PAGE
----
The latest offering from Frontline called The Persuaders is a must watch for those interested in the effort to brand. In the documentary, viewers are guided through the process of how products and brands are marketed in an age when selling the product itself isn’t nearly enough. It’s all about emotion or as the CEO of Saatchi and Saatchi puts it, getting consumers to put reason above loyalty.
My favorite part is when marketers decide that they need to create a cult-like following among consumers. So they start doing focus groups with cult members. Among the “cults” were: Mac users, Linux users, and WWE watchers (one of whom explained that most people who watch wrestling know it’s not a real sport and think of it instead as “male ballet.”).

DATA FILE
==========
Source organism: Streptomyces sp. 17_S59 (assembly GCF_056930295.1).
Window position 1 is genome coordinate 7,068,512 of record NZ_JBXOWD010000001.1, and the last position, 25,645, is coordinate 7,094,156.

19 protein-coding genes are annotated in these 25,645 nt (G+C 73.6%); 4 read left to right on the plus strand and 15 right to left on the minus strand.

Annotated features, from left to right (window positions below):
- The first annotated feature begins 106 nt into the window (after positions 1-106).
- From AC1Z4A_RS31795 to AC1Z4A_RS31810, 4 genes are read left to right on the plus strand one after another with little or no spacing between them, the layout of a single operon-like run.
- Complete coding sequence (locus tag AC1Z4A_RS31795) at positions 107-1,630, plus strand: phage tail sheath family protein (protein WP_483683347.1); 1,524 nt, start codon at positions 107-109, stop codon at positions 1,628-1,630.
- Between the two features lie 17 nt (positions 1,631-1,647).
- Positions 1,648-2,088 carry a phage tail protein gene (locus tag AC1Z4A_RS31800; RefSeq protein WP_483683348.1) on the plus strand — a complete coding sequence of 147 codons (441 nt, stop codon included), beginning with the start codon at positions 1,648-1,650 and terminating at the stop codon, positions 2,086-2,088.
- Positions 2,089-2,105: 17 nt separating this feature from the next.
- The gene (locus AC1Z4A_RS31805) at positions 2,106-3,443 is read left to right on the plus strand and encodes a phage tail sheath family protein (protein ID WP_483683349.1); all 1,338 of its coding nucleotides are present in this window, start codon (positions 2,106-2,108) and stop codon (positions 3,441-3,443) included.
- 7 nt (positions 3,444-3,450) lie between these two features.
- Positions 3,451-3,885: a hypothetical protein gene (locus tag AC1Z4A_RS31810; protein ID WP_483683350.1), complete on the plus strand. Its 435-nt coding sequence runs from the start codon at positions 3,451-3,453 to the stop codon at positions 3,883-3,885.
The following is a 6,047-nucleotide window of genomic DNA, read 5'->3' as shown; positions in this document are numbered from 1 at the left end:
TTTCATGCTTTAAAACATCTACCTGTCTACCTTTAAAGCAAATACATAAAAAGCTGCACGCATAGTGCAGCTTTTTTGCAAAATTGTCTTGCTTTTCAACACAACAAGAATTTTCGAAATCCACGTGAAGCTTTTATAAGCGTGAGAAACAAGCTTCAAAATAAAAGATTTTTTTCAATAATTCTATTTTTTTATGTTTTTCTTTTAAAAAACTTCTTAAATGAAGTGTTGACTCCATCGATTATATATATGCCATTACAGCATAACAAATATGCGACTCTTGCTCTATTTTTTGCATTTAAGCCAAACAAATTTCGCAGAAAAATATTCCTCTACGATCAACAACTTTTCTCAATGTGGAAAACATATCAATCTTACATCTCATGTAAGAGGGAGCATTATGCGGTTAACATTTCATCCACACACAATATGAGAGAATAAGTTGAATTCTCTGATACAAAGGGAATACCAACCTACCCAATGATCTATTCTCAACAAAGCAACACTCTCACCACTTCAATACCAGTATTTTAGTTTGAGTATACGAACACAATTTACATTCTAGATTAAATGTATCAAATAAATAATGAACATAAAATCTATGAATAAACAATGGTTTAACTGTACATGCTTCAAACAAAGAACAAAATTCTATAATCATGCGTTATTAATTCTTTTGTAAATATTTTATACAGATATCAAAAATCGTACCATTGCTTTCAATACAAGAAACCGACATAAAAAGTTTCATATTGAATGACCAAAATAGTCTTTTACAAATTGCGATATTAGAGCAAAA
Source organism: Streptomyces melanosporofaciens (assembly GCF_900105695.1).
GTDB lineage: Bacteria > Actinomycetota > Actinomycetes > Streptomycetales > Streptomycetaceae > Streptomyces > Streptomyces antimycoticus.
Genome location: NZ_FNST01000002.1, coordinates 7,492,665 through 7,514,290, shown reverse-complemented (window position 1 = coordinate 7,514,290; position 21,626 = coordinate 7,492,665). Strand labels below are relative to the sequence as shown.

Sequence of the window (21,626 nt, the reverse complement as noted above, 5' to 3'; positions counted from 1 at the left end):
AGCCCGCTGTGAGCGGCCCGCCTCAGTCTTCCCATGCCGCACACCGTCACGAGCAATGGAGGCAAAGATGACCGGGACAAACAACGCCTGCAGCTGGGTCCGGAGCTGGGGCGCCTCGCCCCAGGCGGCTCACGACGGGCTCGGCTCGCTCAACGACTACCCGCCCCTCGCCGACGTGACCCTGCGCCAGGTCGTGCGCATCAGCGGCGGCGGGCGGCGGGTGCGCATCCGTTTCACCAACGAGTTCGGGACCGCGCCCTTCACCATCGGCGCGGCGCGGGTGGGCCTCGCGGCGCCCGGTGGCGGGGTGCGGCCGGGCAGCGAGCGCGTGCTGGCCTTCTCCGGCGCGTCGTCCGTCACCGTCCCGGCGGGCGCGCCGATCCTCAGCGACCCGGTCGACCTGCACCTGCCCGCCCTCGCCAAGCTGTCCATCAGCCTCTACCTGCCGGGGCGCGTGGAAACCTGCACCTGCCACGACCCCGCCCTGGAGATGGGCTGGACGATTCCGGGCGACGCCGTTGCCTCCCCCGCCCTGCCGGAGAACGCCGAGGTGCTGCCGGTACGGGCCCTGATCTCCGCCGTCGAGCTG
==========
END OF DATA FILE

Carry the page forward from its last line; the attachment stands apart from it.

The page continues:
This brand as emotion discussion segues nicely into this week’s news that Microsoft is about to debut it’s new search tool. Predictably, the news comes with an ominous soundtrack warning of Google’s Netscape-like demise.
There are two reasons why Google shouldn’t be all that worried. As John Battelle points out, “Google ain’t no Netscape.” That’s true in terms of drive, wealth and market position.
But it’s also true in terms of the simple emotions of branding. Microsoft could very well come up with a search tool on par with Google’s. Many believe that Yahoo already has.
But consumers feel a certain way about Google. That relationship is strong and won’t be broken up so easily. To a lesser extent, the same can be said of brands like Netflix and TiVo. Beware of writing them off too quickly. Love conquers all.